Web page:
Today in Labor History – September 10th

labor history september 10

 Polish, Lithuanian, German  and Slovak miners were gunned down by the Latimer Mine’s sheriff deputies during a peaceful march from Hazelton to Latimer, leaving 19 dead and more than 50 wounded.   Some 3,000 were marching for collective bargaining and civil liberty.  The shooters were tried for murder but the jury failed to convict.  – 1897

The Chicago Teachers Union began a strike after CTU President Lewis declared that negotiations with the city were not succeeding. Regulations required that contract negotiations had to be an issue in the strike, and the teachers were seeking better pay, better benefits, and protections for teachers who lose their jobs due to school closures. On September 14th, the teachers reached a tentative agreement with the city, which included preferences for teachers who have been laid off due to a school closing to be hired in another school, and student test scores having less of a role in teacher evaluations than the city had originally planned. This TA agreement did not hold,  and the strike continued, at which point Mayor Emanuel announced his intention to seek a legal injunction, forcing teachers back to work  On September 17th, the Mayor’s efforts to end the strike stalled as the walkout went into the second week. Delegates from the CTU voted to end the strike on September 18th and students began their return to the schools on the 19th. – 2012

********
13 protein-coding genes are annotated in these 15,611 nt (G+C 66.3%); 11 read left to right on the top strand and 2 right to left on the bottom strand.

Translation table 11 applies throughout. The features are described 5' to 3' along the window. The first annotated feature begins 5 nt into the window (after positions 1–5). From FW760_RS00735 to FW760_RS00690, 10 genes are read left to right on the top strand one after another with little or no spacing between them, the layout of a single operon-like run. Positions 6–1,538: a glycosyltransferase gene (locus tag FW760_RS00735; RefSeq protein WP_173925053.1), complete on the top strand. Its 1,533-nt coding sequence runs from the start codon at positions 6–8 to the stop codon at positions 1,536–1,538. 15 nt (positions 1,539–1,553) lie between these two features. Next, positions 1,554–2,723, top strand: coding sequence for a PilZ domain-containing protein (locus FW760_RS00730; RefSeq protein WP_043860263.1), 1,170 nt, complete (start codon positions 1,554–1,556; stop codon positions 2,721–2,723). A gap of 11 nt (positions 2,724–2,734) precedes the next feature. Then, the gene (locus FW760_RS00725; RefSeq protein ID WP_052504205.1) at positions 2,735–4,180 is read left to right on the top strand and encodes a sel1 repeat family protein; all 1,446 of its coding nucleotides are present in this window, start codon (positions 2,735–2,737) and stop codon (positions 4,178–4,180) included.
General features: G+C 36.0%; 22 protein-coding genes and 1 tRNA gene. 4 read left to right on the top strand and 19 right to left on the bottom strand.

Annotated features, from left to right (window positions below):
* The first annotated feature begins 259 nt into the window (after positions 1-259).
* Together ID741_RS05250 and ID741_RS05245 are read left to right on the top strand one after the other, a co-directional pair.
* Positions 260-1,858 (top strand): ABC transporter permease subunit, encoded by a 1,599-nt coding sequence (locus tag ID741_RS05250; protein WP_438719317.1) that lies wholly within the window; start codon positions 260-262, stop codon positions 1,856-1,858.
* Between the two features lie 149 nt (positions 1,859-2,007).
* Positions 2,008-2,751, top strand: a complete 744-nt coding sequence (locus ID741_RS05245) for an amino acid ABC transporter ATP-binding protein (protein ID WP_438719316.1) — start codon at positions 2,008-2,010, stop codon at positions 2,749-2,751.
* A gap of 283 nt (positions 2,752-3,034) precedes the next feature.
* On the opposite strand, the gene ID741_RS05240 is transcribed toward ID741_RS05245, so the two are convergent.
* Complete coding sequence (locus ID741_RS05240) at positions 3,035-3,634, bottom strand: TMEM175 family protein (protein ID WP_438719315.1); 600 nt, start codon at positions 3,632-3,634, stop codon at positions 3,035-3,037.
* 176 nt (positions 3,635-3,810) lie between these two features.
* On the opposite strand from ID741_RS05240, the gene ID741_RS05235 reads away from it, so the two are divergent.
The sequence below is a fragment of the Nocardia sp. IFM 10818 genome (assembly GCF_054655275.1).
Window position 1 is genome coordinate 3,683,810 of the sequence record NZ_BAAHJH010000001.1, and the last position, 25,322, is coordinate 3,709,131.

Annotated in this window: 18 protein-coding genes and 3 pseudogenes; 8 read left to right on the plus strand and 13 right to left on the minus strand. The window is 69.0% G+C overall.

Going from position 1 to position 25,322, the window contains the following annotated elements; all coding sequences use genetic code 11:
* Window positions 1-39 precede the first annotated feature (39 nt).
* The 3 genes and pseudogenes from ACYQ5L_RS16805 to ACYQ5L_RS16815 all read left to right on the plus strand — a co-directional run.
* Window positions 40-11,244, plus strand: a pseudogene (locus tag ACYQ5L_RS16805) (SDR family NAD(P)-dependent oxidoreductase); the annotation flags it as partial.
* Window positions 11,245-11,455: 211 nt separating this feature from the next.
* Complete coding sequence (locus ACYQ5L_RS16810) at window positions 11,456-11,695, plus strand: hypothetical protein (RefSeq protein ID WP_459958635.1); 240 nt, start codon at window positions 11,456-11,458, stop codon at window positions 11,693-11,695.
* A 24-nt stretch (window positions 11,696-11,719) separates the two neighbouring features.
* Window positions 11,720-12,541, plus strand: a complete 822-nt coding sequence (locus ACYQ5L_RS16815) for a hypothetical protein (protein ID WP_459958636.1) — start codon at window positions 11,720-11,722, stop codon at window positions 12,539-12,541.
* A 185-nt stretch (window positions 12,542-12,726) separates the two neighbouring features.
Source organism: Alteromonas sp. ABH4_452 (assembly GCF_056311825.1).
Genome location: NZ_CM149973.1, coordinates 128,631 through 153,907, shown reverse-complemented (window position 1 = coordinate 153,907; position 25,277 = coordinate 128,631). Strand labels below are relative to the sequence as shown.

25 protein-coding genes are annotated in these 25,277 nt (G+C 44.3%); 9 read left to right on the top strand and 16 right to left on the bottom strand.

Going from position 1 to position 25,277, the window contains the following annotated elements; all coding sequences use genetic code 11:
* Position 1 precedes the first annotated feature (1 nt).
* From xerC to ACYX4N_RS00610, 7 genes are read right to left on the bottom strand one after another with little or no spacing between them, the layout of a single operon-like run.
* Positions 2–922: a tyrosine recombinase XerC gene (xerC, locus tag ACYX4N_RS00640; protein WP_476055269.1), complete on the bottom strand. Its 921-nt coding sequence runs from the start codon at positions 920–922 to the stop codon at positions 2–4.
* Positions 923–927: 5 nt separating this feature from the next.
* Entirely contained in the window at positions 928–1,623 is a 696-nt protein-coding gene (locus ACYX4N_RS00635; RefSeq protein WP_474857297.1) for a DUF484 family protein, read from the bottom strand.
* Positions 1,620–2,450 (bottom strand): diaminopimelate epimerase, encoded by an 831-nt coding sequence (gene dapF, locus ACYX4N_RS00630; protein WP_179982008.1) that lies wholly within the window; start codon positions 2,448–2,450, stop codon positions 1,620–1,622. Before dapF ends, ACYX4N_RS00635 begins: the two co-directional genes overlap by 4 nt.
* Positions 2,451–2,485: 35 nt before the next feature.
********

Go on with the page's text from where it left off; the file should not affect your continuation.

Visit the Voices of Labor Online Store

Leave a Reply